Swimming affords individuals of all ages a variety of benefits such as improving cardiovascular and mental health and helping with chronic illness. For people over age 50, swimming also provides an avenue for a low-impact form of exercise that can be accomplished by individuals who range from very fit to significantly disabled. Swimming provides post-menopausal women with a way to strengthen their bones and slow down the effects of osteoporosis or osteopenia. A study published in the "American Journal of Public Health" showed that seniors who exercised at least 60 minutes per week reduced disability, and swimming can be an excellent way of achieving this goal.
Swimming allows people over age 50 to exercise for longer periods of time and at a higher intensity due to the low-impact nature of the sport. The water provides older swimmers with buoyancy, and therefore takes the stress and strain off ailing joints. The Arthritis Foundation estimates that by 2030, nearly 40 million seniors will have arthritis. Swimming provides an avenue for continued exercise despite this ailment. By minimizing joint stress, seniors exercise much longer and thereby improve heart and peripheral vascular health due to improved circulation during swimming.
Individuals interested in swimming as a consistent form of exercise might consider joining a masters swimming program. For a list of program offerings in your area, contact United States Masters Swimming (usms.org). Those involved in Masters Swimming have the option of competing in actual swimming meets or simply practicing with a group of other dedicated adults. Members also have access to a variety of swimming workouts as well as insurance coverage for illness or injury during sponsored events.
Helpful Swimming Gear
A variety of swimming gear may be purchased to enhance your exercise experience in the pool. Fins reduce the strain on knees and allow one to swim faster but do place more strain on the ankles. Swimming paddles come in a variety of shapes, sizes and materials to either add resistance in the water or remove it. Choose your style based on your current level of fitness and factor in any injuries such as a past torn rotator cuff when selecting your paddles. Swimming goggles are a must to protect the eyes from irritating chemicals in the pool. According to a study published in the "Yonsei Med Journal," seniors with advanced glaucoma should be aware that tight goggles can increase the intraocular pressure and possibly exacerbate the disease.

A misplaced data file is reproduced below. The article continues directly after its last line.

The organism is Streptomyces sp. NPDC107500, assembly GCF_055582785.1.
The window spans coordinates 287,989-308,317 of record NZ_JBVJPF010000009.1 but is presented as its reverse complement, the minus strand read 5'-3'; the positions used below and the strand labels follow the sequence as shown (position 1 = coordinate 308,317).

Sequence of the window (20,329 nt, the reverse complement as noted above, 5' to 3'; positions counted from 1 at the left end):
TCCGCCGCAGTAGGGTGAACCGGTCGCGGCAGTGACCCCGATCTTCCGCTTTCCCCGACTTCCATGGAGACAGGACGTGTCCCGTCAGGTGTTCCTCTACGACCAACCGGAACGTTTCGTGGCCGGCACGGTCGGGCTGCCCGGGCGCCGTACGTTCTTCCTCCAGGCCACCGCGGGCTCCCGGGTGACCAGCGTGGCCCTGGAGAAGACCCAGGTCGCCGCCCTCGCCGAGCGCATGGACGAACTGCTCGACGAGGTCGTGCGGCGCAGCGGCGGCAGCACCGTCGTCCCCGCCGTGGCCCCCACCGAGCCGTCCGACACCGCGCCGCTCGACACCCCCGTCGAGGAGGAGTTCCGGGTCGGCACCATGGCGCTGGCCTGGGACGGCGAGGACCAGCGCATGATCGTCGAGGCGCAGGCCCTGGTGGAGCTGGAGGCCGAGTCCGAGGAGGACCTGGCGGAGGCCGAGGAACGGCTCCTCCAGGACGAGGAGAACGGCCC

Pool Health Concerns
A person over the age of 50 may have a variety of underlying health conditions and therefore is more important to avoid communicable diseases whenever possible. The Center for Disease Control states that illness such as Cryptosporidium, Giardia and Swimmer's Ear may thrive in public pools despite the use of chemicals. Contracting one of these diseases as a senior may lead to more serious secondary complications or even hospitalization. To improve your chances of avoiding these types of illnesses, do not swallow the pool water and wash your hands after exiting the pool.